This interesting architecture lesson plan helps students learn to “observe and identify environmental features of a place; basic and specific elements of buildings; analyze and conclude their significance.”
The plan is built around a useful collection of visual survey form templates designed by Maurie Van Buren.
By Edith Wharton
Chapter One Episode 5
She seemed to read his thought. "It was horrid of me to say that of Gerty," she said with charming compunction. "I forgot she was your cousin. But we're so different, you know: she likes being good, and I like being happy. And besides, she is free and I am not. If I were, I daresay I could manage to be happy even in her flat. It must be pure bliss to arrange the furniture just as one likes, and give all the horrors to the ash-man. If I could only do over my aunt's drawing-room I know I should be a better woman."
"Is it so very bad?" he asked sympathetically.
She smiled at him across the tea-pot which she was holding up to be filled.
"That shows how seldom you come there. Why don't you come oftener?"
"When I do come, it's not to look at Mrs. Peniston's furniture."
"Nonsense," she said. "You don't come at all—and yet we get on so well when we meet."
"Perhaps that's the reason," he answered promptly. "I'm afraid I haven't any cream, you know—shall you mind a slice of lemon instead?"
"I shall like it better." She waited while he cut the lemon and dropped a thin disk into her cup. "But that is not the reason," she insisted.
"The reason for what?"
"For your never coming." She leaned forward with a shade of perplexity in her charming eyes. "I wish I knew—I wish I could make you out. Of course I know there are men who don't like me—one can tell that at a glance. And there are others who are afraid of me: they think I want to marry them." She smiled up at him frankly. "But I don't think you dislike me—and you can't possibly think I want to marry you."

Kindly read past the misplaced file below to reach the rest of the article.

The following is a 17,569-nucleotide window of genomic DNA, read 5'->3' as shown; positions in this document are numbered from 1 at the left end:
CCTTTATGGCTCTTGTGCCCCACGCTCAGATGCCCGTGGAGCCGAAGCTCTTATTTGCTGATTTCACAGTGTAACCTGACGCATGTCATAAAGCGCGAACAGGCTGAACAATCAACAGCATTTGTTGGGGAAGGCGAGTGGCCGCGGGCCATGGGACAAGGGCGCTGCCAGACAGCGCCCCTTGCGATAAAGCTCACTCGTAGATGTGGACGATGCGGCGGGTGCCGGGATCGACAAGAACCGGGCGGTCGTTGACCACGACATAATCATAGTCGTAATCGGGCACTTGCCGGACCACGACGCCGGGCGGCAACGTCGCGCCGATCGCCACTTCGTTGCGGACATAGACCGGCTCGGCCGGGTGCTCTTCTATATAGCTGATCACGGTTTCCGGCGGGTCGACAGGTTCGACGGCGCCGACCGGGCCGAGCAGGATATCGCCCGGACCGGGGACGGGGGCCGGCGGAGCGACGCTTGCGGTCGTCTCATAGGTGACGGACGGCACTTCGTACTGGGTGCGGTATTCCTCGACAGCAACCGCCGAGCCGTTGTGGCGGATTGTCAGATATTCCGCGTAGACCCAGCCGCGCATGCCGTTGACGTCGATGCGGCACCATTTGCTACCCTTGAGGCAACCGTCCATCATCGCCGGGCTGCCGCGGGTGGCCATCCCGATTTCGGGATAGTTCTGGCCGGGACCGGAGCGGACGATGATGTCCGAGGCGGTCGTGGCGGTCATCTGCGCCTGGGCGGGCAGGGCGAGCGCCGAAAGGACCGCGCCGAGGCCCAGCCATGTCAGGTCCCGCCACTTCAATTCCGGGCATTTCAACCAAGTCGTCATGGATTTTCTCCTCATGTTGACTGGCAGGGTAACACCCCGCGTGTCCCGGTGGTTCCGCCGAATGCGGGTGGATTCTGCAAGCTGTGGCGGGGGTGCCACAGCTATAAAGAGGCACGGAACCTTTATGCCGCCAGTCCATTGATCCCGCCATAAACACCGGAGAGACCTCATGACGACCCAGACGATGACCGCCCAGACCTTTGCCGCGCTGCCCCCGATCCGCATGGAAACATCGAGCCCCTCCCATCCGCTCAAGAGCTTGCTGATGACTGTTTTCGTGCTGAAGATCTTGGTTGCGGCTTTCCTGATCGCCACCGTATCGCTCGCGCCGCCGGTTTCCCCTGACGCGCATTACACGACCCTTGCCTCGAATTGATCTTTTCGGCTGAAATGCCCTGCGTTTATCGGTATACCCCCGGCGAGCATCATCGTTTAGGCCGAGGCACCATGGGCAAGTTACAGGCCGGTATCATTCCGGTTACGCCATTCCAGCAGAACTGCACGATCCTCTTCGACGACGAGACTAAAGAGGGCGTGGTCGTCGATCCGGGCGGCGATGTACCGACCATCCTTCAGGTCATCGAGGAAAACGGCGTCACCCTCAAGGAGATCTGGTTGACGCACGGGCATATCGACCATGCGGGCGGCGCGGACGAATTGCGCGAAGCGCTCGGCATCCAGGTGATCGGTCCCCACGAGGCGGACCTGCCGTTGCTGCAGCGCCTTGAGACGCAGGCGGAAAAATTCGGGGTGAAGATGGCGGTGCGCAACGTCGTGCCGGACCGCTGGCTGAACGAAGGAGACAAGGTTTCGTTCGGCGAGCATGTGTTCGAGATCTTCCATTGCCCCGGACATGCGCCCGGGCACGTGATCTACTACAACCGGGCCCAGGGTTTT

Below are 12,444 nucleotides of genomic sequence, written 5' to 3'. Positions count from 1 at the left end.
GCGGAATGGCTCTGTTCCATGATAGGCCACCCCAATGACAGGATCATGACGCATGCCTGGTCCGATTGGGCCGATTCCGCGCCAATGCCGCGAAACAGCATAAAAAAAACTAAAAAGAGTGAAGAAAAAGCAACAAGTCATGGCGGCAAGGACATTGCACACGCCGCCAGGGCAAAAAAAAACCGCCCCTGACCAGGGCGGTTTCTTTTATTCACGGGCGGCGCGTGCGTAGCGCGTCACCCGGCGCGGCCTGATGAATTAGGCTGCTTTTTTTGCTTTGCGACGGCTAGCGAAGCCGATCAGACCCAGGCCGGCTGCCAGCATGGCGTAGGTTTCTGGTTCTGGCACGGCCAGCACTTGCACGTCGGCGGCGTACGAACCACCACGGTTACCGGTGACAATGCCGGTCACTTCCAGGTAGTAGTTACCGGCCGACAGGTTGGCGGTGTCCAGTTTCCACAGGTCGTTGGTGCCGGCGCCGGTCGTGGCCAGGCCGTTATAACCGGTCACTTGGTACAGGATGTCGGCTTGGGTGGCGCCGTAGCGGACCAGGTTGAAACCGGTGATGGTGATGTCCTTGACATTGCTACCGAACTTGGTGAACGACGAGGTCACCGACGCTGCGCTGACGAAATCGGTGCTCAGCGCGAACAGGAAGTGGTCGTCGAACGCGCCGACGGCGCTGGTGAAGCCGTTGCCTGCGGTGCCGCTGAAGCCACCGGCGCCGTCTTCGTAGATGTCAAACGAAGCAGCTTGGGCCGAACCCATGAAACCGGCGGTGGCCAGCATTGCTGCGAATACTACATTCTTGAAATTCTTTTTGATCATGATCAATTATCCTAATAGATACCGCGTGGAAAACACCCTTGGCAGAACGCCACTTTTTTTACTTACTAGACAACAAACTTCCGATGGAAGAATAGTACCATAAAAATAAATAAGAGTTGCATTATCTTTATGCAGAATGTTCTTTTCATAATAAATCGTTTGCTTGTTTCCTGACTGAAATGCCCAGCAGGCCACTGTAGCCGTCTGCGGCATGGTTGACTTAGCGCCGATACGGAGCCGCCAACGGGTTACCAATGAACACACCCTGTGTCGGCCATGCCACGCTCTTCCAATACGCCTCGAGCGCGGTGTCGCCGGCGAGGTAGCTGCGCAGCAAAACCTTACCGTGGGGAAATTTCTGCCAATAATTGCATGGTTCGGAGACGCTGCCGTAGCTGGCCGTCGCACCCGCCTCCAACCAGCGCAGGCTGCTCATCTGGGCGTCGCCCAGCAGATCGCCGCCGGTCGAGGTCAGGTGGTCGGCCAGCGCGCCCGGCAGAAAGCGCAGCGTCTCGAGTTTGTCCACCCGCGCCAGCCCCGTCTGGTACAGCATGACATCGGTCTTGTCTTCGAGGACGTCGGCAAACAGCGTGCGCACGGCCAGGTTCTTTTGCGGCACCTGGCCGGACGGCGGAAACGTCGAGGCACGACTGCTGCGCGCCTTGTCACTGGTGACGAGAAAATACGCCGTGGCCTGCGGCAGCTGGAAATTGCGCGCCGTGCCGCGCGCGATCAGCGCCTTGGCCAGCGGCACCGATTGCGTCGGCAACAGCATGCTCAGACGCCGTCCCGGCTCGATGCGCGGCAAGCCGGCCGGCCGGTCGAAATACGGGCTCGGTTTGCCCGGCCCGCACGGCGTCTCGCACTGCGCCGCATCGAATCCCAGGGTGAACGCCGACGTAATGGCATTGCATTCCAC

"No—I absolve you of that," he agreed.
He had carried his cup to the fireplace, and stood leaning against the chimney-piece and looking down on her with an air of indolent amusement. The provocation in her eyes increased his amusement—he had not supposed she would waste her powder on such small game; but perhaps she was only keeping her hand in; or perhaps a girl of her type had no conversation but of the personal kind. At any rate, she was amazingly pretty, and he had asked her to tea and must live up to his obligations.
"Well, then," he said with a plunge, "perhaps THAT'S the reason."
"The fact that you don't want to marry me. Perhaps I don't regard it as such a strong inducement to go and see you." He felt a slight shiver down his spine as he ventured this, but her laugh reassured him.
"Dear Mr. Selden, that wasn't worthy of you. It's stupid of you to make love to me, and it isn't like you to be stupid." She leaned back, sipping her tea with an air so enchantingly judicial that, if they had been in her aunt's drawing-room, he might almost have tried to disprove her deduction.